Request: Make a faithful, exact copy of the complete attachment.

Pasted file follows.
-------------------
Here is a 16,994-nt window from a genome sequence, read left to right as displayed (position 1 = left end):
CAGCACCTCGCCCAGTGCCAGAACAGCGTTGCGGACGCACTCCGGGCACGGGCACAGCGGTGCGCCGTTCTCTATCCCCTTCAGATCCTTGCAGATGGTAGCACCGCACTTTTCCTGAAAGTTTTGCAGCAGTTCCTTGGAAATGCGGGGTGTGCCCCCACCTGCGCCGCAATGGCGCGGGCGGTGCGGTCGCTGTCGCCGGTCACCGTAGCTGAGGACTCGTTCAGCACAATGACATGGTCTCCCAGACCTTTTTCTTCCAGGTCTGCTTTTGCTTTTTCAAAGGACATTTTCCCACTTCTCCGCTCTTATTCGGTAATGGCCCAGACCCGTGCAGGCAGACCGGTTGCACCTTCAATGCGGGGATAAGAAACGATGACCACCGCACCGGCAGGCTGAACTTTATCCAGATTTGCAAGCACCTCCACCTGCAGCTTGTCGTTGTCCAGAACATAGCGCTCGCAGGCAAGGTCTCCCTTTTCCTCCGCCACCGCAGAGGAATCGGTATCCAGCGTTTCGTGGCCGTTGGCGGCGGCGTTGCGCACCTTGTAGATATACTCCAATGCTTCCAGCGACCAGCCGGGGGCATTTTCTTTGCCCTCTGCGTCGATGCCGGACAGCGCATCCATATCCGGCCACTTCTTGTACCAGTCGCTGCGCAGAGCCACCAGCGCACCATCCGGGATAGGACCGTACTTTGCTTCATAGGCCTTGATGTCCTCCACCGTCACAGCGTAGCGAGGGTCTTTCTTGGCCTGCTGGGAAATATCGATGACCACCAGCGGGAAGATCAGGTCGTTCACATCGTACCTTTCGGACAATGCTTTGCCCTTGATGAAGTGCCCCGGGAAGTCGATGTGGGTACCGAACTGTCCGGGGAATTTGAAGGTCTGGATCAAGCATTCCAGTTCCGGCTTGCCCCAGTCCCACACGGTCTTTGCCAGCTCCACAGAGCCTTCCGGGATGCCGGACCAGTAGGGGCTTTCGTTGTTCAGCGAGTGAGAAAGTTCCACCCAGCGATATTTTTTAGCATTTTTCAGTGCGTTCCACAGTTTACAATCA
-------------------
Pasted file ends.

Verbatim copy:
Here is a 16,994-nt window from a genome sequence, read left to right as displayed (position 1 = left end):
CAGCACCTCGCCCAGTGCCAGAACAGCGTTGCGGACGCACTCCGGGCACGGGCACAGCGGTGCGCCGTTCTCTATCCCCTTCAGATCCTTGCAGATGGTAGCACCGCACTTTTCCTGAAAGTTTTGCAGCAGTTCCTTGGAAATGCGGGGTGTGCCCCCACCTGCGCCGCAATGGCGCGGGCGGTGCGGTCGCTGTCGCCGGTCACCGTAGCTGAGGACTCGTTCAGCACAATGACATGGTCTCCCAGACCTTTTTCTTCCAGGTCTGCTTTTGCTTTTTCAAAGGACATTTTCCCACTTCTCCGCTCTTATTCGGTAATGGCCCAGACCCGTGCAGGCAGACCGGTTGCACCTTCAATGCGGGGATAAGAAACGATGACCACCGCACCGGCAGGCTGAACTTTATCCAGATTTGCAAGCACCTCCACCTGCAGCTTGTCGTTGTCCAGAACATAGCGCTCGCAGGCAAGGTCTCCCTTTTCCTCCGCCACCGCAGAGGAATCGGTATCCAGCGTTTCGTGGCCGTTGGCGGCGGCGTTGCGCACCTTGTAGATATACTCCAATGCTTCCAGCGACCAGCCGGGGGCATTTTCTTTGCCCTCTGCGTCGATGCCGGACAGCGCATCCATATCCGGCCACTTCTTGTACCAGTCGCTGCGCAGAGCCACCAGCGCACCATCCGGGATAGGACCGTACTTTGCTTCATAGGCCTTGATGTCCTCCACCGTCACAGCGTAGCGAGGGTCTTTCTTGGCCTGCTGGGAAATATCGATGACCACCAGCGGGAAGATCAGGTCGTTCACATCGTACCTTTCGGACAATGCTTTGCCCTTGATGAAGTGCCCCGGGAAGTCGATGTGGGTACCGAACTGTCCGGGGAATTTGAAGGTCTGGATCAAGCATTCCAGTTCCGGCTTGCCCCAGTCCCACACGGTCTTTGCCAGCTCCACAGAGCCTTCCGGGATGCCGGACCAGTAGGGGCTTTCGTTGTTCAGCGAGTGAGAAAGTTCCACCCAGCGATATTTTTTAGCATTTTTCAGTGCGTTCCACAGTTTACAATCA